Technical Area: Uncertainty Quantification

Models of physical systems typically involve inputs/parameters that are determined from empirical measurements, and therefore exhibit a certain degree of uncertainty. Estimating the propagation of this uncertainty into computational model output predictions is crucial for purposes of model validation, hypothesis testing, model optimization, and decision support. FASTMath researchers are involved in the development of probabilistic methods and software for efficient uncertainty quantification (UQ) in computational models. Approaches under consideration are given below.

Surrogate models:

We are working on the development of tensor network surrogates to address challenges related to sparse training data, nonlinear models, and high-dimensionality.

Manifold learning:

We are adapting diffusion map manifold distance metrics to training data and underlying physics, yielding manifolds that better represent prior knowledge. We are targeting the use of manifolds for Bayesian learning in nonlinear and chaotic dynamical systems.

Bayesian methods:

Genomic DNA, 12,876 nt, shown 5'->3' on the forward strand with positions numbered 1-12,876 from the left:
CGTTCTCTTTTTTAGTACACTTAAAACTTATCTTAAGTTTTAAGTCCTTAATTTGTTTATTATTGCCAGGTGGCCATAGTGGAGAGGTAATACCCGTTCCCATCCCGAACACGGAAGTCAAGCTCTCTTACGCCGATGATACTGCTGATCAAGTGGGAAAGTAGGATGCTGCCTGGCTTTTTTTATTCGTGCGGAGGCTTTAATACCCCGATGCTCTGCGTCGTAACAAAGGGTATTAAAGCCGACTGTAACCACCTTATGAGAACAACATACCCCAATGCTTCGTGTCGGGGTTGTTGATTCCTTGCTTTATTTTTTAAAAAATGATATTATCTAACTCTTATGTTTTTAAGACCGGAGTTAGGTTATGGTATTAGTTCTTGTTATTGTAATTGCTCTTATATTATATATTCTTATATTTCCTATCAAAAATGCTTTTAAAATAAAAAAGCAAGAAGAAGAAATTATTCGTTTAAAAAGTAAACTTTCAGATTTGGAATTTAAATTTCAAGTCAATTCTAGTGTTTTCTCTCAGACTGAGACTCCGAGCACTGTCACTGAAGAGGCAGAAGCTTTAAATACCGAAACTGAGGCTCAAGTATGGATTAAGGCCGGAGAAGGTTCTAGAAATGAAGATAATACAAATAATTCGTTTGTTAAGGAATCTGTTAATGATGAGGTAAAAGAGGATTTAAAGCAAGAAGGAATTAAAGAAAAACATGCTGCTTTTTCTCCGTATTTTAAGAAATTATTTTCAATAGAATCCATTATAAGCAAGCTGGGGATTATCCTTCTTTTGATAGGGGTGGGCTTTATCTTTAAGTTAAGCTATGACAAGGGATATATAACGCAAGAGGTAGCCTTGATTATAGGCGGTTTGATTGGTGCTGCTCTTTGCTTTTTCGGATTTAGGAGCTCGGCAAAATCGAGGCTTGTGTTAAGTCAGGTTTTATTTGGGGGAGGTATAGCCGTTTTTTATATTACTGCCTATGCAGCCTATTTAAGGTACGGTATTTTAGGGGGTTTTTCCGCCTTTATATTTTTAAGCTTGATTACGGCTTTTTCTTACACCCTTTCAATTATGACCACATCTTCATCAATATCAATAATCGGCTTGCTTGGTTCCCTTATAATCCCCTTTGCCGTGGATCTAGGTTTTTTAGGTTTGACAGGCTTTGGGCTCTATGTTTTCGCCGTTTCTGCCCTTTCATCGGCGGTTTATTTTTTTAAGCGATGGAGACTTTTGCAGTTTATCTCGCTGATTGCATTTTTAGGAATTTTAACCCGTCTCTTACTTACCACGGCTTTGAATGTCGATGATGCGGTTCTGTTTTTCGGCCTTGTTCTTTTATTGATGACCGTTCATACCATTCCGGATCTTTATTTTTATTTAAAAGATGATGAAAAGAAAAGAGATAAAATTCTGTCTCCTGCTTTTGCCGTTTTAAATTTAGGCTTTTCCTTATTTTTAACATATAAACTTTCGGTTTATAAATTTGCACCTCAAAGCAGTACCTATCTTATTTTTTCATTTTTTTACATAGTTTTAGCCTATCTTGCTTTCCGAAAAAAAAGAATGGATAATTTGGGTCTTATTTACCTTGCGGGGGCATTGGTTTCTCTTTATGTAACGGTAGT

We are developing methods that employ global and local surrogates for use in Bayesian inference. We emphasize scalability to high-dimensional parameter spaces and fast convergence on modern computing architectures. We are also developing a unified Bayesian framework for model structural error estimation and model comparison/selection, and working on methods and software for Bayesian optimization and optimal experimental design.

Multifidelity UQ:

We are developing non-hierarchical multifidelity UQ approaches. Our methods leverage a variety of models, of varying cost and accuracy, and produce estimates of uncertainty with certifiable accuracy at a fraction of the cost of methods using only a single high-fidelity model.

UQ software:

Our UQ tools and methods are made available to the broader scientific user community through two UQ software products, UQTk and Dakota. Our UQTk plans involve incorporating recent algorithmic developments, and coupling with Dakota and the MIT UQ library (MUQ). For Dakota, we target: a) deployment of new inference capabilities from MUQ; b) exploitation of dimension reduction within multifidelity methods; and c) deployment of goal-oriented multifidelity methods that support a range of optimization under uncertainty targets.